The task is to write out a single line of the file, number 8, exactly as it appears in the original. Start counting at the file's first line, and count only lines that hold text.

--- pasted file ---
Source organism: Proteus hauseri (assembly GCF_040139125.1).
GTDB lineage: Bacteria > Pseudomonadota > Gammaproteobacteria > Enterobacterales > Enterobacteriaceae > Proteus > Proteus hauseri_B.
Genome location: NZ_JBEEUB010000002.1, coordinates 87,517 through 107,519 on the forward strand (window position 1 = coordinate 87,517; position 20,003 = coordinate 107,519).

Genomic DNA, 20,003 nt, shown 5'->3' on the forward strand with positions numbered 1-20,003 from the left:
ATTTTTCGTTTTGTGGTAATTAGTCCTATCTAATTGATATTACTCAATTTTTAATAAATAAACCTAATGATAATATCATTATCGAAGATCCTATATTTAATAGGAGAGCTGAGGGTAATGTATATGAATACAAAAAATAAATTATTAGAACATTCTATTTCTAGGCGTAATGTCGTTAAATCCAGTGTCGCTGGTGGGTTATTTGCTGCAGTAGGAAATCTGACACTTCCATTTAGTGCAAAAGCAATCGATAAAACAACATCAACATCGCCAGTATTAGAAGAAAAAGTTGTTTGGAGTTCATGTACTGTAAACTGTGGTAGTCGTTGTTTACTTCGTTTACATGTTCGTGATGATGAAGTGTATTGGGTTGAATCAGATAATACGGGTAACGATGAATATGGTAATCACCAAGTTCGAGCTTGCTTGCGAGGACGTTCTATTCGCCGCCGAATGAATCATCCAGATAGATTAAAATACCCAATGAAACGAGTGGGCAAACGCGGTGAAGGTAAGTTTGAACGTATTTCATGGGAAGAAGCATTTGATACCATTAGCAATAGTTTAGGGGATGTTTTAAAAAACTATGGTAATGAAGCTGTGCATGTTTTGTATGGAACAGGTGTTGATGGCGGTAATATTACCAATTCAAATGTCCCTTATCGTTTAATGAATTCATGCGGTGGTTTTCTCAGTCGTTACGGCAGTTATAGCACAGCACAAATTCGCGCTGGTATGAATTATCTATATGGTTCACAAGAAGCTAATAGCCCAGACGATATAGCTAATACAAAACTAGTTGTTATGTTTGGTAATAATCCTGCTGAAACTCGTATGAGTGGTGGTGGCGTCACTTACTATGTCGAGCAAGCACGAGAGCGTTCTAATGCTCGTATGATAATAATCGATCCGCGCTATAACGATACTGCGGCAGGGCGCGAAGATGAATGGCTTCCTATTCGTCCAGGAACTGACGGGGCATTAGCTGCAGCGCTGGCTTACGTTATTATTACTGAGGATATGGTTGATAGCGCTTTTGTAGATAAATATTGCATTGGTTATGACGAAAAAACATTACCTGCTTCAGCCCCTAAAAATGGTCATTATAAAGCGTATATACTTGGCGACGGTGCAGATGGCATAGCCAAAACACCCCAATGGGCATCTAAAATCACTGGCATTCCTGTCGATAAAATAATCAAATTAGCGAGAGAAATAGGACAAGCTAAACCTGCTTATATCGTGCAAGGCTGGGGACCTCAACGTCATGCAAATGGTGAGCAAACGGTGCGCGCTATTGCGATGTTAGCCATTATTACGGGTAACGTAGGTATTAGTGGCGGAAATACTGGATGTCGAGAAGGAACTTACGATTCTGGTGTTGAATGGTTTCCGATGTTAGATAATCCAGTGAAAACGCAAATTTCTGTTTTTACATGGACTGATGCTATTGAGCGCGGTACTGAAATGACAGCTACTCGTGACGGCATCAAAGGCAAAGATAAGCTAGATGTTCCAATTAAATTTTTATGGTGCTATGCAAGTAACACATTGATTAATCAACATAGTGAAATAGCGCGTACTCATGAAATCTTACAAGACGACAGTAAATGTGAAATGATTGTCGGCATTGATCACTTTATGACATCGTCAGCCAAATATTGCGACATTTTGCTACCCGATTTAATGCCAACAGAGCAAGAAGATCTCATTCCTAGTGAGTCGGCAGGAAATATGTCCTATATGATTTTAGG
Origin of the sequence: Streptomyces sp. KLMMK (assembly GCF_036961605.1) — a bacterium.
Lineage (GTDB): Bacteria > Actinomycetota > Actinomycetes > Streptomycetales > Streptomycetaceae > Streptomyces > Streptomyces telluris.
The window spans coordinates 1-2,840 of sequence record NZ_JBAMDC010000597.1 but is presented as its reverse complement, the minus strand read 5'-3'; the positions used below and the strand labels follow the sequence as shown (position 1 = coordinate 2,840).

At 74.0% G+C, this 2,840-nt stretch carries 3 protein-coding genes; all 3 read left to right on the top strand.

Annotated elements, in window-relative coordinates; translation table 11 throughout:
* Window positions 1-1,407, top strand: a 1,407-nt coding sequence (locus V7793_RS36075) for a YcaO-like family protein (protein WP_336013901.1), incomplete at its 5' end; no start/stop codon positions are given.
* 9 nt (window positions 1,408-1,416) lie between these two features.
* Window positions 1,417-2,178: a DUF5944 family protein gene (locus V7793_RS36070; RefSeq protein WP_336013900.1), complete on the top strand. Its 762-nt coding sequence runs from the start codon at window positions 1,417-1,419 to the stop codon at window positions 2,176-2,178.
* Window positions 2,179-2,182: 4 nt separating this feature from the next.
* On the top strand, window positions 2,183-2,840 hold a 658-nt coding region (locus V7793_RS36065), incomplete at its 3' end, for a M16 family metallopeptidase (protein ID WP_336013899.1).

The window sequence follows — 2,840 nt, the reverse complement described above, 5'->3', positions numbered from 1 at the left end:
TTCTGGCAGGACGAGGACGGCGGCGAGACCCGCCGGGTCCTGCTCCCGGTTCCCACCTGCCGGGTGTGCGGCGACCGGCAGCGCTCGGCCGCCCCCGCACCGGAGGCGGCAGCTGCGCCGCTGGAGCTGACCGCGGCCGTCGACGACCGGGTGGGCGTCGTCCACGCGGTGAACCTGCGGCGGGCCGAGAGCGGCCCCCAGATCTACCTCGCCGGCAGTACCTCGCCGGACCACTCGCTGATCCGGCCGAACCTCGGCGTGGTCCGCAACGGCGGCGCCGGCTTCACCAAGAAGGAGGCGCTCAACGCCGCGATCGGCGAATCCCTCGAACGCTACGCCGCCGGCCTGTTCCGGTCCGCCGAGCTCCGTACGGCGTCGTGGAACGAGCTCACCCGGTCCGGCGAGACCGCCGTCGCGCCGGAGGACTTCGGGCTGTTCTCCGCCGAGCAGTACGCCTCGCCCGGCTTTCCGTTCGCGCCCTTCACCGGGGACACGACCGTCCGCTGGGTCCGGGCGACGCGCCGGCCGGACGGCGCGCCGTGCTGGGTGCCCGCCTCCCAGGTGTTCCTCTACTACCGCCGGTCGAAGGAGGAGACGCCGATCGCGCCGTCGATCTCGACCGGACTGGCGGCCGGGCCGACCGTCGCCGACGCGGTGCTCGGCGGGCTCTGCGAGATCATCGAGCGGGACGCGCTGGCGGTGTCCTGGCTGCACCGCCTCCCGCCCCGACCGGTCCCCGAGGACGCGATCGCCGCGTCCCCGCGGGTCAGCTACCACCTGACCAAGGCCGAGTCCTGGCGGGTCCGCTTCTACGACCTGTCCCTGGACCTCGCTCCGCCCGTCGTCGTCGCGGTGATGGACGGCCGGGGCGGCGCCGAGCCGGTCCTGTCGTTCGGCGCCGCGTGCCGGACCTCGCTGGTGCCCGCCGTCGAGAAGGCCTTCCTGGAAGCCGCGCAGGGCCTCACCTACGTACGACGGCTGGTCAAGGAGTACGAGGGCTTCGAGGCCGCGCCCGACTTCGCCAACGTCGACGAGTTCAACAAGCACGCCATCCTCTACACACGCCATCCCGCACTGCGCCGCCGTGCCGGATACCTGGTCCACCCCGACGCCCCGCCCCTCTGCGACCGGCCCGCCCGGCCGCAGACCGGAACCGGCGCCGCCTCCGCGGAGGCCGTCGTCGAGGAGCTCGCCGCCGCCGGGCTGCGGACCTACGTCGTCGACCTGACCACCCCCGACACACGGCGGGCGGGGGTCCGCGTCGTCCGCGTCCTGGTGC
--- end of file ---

The window spans coordinates 1-2,840 of sequence record NZ_JBAMDC010000597.1 but is presented as its reverse complement, the minus strand read 5'-3'; the positions used below and the strand labels follow the sequence as shown (position 1 = coordinate 2,840).